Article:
So Roosevelt's insight/demonic urge/genius (people vary as to which really drove Mr. New Deal) was to act as strongly as he could on the individual, the solitary citizen. Change his perception that any money he had that wasn't grasped in his very tightly closed fist was money simply lost, change his perception that any item imported was a theft of some citizen's family's meal, and you gradually get the money moving again. Then factories and shops see a floor to their losses and a way back. Workers begin to be re-hired. People have hope rise in them and believe a good future can exist. They stop opposing imports and start using banks again. Stock values rise a little giving people further confidence. An economy can perhaps claw its way back to a steady state.

    He did this by going off the gold standard. No more strict matching of imports vs. exports every year with gold flowing one way and another between nations. Pain from this year's excess of imports could be delayed into future years easing the confidence problems the excess would have brought. He did it by forcing liquidity into the economy: no government can force you to spend and invest, but it sure can tax you and then spend and invest that money itself. The idea was to swamp the economy with cash flow this way (Tax it from people with actual cash and spend it which is pretty much what investment is: people with actual cash "spend" it on stocks, property, etc. The incentive to those with cash in this system is that, if they start investing again, they get to own something. If they continue holding back, then they are out the money and own nothing.) A knock-on idea was that if you did infrastructure projects like roads, dams, neighborhood clean-ups, government buildings, and you chose unemployed men (yes, men, not women) to do the work, you ended up with something durable that had economic use while also spreading the cash into consumer hands. Oh, you're spending huge amounts with companies who supply the various materials, but they will only hire a few workers and so you end up taxing those with cash just to give the cash back to them. Hire the unemployed by the million and the cash is spread vastly more widely and the effect of its investment (yes, every time you choose Burger King over McDonalds you are giving BK an investment, the profit they make on the sale) is correspondingly wider as well as being "true" investment in that it wasn't some banker tool who chose what to invest in but rather the end consumer helping to ensure that what end consumers actually value is invested in.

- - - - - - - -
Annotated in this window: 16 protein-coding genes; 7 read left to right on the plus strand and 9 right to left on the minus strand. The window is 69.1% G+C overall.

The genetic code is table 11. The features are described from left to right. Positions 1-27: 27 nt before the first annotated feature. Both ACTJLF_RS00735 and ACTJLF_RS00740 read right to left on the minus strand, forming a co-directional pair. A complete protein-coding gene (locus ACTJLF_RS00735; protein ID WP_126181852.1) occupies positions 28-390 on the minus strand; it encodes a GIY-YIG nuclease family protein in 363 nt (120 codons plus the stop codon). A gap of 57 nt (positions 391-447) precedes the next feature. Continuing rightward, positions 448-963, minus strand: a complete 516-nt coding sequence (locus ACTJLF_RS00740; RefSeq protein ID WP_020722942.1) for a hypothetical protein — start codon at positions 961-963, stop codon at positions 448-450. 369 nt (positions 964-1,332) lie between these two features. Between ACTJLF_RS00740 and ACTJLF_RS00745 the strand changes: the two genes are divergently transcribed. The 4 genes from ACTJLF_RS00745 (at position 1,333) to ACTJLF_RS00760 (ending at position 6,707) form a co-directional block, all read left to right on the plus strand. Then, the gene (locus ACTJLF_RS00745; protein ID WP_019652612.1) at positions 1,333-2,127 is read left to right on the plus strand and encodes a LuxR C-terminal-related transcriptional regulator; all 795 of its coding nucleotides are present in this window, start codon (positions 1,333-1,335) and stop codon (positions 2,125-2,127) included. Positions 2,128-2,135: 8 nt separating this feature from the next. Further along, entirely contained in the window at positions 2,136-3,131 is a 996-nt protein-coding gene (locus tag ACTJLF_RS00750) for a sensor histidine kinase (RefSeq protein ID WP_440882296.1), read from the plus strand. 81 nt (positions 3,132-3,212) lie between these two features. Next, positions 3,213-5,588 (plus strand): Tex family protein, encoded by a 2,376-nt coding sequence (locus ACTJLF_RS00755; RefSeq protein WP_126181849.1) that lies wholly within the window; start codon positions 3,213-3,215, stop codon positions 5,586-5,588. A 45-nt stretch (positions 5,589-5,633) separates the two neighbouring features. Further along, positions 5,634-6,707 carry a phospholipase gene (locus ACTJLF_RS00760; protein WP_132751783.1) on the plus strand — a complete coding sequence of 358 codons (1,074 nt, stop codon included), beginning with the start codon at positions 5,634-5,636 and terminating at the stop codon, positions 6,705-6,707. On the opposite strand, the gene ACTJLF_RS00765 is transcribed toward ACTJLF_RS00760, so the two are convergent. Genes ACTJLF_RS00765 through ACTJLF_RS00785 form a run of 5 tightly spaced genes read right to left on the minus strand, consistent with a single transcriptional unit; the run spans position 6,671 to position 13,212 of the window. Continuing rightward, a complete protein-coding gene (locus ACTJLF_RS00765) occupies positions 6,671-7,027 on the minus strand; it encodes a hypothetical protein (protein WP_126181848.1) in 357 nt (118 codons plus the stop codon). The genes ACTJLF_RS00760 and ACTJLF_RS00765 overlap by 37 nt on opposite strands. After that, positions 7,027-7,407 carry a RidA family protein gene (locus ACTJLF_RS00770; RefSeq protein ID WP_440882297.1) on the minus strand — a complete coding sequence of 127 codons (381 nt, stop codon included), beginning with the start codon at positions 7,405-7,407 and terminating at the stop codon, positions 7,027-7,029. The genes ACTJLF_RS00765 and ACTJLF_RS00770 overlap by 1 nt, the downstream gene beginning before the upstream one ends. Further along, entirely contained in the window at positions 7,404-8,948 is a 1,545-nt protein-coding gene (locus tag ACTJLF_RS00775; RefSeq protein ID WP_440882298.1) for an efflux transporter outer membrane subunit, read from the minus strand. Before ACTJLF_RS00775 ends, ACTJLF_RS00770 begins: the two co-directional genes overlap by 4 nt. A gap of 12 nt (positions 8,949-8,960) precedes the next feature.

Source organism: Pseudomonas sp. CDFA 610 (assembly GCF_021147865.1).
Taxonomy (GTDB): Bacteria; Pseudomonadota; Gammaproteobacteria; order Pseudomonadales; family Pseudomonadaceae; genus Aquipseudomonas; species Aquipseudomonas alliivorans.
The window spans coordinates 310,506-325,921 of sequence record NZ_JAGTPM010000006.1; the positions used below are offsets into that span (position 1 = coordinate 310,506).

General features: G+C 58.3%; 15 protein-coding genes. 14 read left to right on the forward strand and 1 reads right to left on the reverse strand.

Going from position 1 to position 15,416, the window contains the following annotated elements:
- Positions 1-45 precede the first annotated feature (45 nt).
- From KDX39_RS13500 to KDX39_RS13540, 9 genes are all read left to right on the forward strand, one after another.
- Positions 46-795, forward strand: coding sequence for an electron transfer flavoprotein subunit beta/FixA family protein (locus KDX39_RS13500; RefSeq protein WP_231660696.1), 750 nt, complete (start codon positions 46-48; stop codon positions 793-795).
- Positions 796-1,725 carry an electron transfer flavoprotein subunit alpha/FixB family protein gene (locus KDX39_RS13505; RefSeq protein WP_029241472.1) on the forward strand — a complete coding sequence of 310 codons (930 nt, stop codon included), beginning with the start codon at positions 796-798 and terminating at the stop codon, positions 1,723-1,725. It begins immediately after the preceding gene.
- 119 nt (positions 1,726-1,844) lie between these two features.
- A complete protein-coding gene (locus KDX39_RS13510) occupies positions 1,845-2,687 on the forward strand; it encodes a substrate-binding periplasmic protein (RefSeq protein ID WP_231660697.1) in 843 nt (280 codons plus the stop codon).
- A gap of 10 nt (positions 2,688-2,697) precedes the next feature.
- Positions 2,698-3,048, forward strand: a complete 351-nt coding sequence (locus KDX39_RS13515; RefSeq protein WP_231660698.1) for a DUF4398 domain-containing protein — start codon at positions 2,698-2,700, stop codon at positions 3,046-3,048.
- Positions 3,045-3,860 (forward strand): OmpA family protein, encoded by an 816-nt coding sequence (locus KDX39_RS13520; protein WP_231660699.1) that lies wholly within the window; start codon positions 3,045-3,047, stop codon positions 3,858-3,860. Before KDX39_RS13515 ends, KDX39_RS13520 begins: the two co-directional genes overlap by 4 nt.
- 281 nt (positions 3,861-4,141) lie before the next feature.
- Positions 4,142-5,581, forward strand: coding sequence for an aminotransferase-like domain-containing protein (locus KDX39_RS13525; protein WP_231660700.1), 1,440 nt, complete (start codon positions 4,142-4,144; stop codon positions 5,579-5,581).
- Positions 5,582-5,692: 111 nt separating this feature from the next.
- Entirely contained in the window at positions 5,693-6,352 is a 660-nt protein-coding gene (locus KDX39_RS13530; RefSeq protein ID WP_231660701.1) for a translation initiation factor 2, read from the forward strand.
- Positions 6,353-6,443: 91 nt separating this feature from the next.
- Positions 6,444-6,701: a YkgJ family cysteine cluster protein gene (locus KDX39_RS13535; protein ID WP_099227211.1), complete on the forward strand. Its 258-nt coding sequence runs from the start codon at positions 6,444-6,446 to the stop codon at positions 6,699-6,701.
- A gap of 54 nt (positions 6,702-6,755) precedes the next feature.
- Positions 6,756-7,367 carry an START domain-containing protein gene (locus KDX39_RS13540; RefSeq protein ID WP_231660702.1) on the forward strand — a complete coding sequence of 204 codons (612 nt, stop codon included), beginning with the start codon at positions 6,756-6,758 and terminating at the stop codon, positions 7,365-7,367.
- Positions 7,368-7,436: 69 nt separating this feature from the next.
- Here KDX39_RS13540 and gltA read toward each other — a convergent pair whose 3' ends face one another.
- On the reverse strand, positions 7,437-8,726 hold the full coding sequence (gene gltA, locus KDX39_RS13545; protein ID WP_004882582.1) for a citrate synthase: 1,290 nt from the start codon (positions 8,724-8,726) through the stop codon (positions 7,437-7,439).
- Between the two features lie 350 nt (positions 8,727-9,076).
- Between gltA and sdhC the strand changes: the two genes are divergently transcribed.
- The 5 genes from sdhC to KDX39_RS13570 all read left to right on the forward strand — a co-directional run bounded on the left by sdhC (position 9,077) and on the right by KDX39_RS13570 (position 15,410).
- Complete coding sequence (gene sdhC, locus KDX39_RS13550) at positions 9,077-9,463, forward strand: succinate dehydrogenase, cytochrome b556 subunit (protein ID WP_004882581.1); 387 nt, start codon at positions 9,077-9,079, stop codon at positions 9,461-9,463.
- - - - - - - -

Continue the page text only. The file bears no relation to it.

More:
And he did this with great (as in "very effective" and as in "copious") use of publicity.

    There is no doubt whatever, this was the way forward and was an extreme success. I say this as someone who is disgusted with the eventual outcome of the New Deal. There is no question whatever.

    And the economy responded. The world did too, slowly. The New Deal had many admirers around the world who copied what they could stomach, or force on their people. Gradually world trade resumed. The world did not fall apart without annual gold shipments between nations.